For Minnesota pheasant aficionados, the state’s hunter walk-in access program has been a godsend, providing nearly 23,000 acres of private land to hunt in 31 counties.

But since the program began in 2011, it’s been on shaky financial ground.

Now that ground is a little firmer after the U.S. Department of Agriculture announced last week Minnesota will receive $1.6 million over the next three years to continue the program — and add another 8,000 acres. Most of the money will be used to pay landowners to allow public hunting on their property.

“I’m absolutely thrilled,’’ said Kevin Auslund of Eden Prairie, a pheasant hunter, outdoors activist and walk-in program supporter. “With corn and soybeans gobbling up the landscape, and CRP grasslands disappearing, we’ll take anything we can get.”

Auslund said he often hunts the walk-in lands. “They’re some of the highest-quality pheasant hunting lands in the state,’’ he said.

The money is part of $20 million from the 2014 Farm Bill that will go to Minnesota and 14 other states to improve and increase wildlife habitat and public access on privately owned lands. For Minnesota, it was a program saver. It was set to run out of money next spring.

“The program could have died,’’ said Craig Hoch, DNR prairie habitat team supervisor. “This gives us at least another three years.’’

The grant also gives the state something it’s never had: $375,000 specifically pegged to improve wildlife habitat on lands enrolled in the program.

“It could be removing old dead trees, or burning grasslands or increasing wildflowers,’’ Hoch said. “We have funds to do habitat work on public lands, but there’s’ not a lot of funding sources for habitat improvement on private lands. We’re hoping this will be a shot in the arm.’’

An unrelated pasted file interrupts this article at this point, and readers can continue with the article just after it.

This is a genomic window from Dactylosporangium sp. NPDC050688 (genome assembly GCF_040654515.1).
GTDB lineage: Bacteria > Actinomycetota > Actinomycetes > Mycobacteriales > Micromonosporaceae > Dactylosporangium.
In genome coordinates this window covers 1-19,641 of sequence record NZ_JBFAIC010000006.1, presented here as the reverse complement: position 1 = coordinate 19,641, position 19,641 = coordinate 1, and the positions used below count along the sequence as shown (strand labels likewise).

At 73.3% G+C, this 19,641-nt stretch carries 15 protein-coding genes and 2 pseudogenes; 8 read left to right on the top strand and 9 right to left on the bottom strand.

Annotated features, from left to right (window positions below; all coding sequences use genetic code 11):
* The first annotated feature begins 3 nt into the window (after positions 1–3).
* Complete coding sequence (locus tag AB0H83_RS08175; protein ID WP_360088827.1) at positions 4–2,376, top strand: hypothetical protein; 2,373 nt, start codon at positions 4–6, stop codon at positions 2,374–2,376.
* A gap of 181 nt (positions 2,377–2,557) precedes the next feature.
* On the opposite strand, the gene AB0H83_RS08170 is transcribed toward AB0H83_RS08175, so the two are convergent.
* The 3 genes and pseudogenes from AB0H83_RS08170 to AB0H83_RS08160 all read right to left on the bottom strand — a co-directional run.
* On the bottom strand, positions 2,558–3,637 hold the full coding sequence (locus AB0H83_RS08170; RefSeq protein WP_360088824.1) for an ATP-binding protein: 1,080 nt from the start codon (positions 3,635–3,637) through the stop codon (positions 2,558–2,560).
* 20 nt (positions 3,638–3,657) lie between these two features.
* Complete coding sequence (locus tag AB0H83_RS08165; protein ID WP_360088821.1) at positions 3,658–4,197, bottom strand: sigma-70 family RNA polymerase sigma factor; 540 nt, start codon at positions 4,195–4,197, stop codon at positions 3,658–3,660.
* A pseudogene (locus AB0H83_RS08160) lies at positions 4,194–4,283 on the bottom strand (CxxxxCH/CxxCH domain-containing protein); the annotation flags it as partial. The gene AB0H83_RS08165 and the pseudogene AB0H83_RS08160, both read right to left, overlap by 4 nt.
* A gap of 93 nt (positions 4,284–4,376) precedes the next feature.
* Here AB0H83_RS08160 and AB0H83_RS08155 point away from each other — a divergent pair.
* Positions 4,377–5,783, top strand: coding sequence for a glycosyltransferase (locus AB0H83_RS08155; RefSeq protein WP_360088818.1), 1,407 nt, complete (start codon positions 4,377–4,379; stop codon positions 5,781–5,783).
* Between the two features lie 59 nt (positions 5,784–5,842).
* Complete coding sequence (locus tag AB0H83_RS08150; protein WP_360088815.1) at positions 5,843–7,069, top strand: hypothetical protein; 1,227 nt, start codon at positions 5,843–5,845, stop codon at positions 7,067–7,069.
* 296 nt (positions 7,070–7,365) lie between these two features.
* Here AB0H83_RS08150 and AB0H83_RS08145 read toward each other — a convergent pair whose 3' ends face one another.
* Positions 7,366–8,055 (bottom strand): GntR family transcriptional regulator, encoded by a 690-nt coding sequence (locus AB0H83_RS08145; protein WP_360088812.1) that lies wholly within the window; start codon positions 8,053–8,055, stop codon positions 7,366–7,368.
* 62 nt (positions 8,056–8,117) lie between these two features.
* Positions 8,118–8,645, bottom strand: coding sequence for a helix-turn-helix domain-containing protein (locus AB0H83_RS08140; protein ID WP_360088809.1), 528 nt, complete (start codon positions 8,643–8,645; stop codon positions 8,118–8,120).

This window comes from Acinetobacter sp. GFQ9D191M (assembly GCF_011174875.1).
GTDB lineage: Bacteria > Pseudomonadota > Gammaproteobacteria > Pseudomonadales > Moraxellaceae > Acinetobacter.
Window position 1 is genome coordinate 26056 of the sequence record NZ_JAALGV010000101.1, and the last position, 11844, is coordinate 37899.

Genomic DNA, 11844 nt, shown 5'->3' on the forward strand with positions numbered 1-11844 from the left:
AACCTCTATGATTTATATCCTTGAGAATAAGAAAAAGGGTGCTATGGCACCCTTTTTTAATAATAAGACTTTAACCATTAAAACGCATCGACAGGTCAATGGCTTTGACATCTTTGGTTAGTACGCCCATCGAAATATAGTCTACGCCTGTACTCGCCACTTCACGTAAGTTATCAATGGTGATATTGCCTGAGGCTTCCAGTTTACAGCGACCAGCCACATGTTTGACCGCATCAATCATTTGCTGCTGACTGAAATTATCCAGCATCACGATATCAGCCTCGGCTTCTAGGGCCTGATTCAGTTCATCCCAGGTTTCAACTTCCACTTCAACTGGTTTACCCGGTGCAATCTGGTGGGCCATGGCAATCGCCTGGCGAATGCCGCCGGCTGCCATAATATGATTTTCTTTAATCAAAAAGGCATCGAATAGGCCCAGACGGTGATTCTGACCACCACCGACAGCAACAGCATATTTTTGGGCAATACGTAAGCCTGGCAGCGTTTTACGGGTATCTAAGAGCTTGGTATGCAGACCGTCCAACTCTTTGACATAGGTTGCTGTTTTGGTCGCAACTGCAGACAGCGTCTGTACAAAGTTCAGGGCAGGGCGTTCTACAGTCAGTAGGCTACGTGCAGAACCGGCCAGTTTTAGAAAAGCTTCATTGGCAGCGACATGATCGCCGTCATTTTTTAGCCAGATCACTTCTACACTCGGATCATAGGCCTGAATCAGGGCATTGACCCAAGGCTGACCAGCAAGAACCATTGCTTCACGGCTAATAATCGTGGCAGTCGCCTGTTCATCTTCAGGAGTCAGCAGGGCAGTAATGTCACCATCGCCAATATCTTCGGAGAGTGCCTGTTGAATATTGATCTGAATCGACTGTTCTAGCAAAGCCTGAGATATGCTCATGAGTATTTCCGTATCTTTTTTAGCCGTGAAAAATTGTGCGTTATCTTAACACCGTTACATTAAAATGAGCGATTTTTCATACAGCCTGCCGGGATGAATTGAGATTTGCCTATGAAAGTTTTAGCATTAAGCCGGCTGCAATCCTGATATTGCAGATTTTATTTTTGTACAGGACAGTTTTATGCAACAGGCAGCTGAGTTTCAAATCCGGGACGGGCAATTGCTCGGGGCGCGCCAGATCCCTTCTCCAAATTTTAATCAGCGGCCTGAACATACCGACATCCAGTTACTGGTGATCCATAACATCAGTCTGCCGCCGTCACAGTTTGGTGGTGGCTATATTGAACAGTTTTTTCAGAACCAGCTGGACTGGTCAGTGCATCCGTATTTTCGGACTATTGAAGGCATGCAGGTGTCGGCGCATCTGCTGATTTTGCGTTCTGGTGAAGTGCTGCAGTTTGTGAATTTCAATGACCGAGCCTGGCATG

Also included is money for the University of Minnesota to survey landowner and hunter interest and participation in the program.

But future funding remains a key concern.

Minnesota competed with other states to get the federal grant money, and Hoch said it really needs steady, reliable funding. Currently, hunters pay $3 for a validation allowing them to hunt the 200 parcels of walk-in lands, but that raises only $45,000. A surcharge on nonresident hunting licenses raises another $100,000. And the DNR asks license buyers if they want to contribute $1, $3 or $5 to the program. Last year, $21,804 was donated.

That only about 15,000 of the state’s 70,000 pheasant hunters buy the $3 validation is a concern. And it’s unknown how much more hunters would be willing to pay to access those lands.

Auslund says the DNR should consider raising the $7.50 pheasant stamp fee and using the extra money for the walk-in program. “Three dollars [for the validation] isn’t going to fund it,’’ he said.

“Most of your walk-in users are pheasant hunters, so why not pump this up and have all pheasant hunters contribute?’’ Auslund said.

Currently, landowners are paid $10 per acre to enroll their lands. Bonuses are added if more than 140 contiguous acres are enrolled; if the land is within a half-mile of existing state or federal hunting land; or if a multiyear agreement is signed.

The minimum acreage accepted is 40 acres. Auslund would like to see that changed, so that perhaps smaller acreage put into buffer strips under Gov. Mark Dayton’s initiative could be enrolled.

Auslund, president of Sportsmen Take Action, which supports habitat, access and youth opportunities, has criticized the DNR for allowing landowners to trap on the walk-in lands. He is concerned dogs could be inadvertently injured or killed in traps. He even wrote Dayton, protesting the policy.

But DNR officials said landowners who enroll in the program agree to allow public hunting access, but they don’t give up their other rights to the land. Meaning they can trap, or they can allow others to trap the lands. But lands aren’t open for public trapping.

There have been no reported incidents involving dogs caught in traps on the walk-in lands.

The state’s 1.4 million-acre wildlife management area (WMA) system also is open to public hunting and trapping, DNR officials note. There have been nine dog-trap incidents on WMAs since 2012; officials couldn’t say how many, if any, were fatal.

The walk-in sites are open to any legal hunting season — including doves, deer, turkeys, ducks and pheasants — from Sept. 1 to May 31.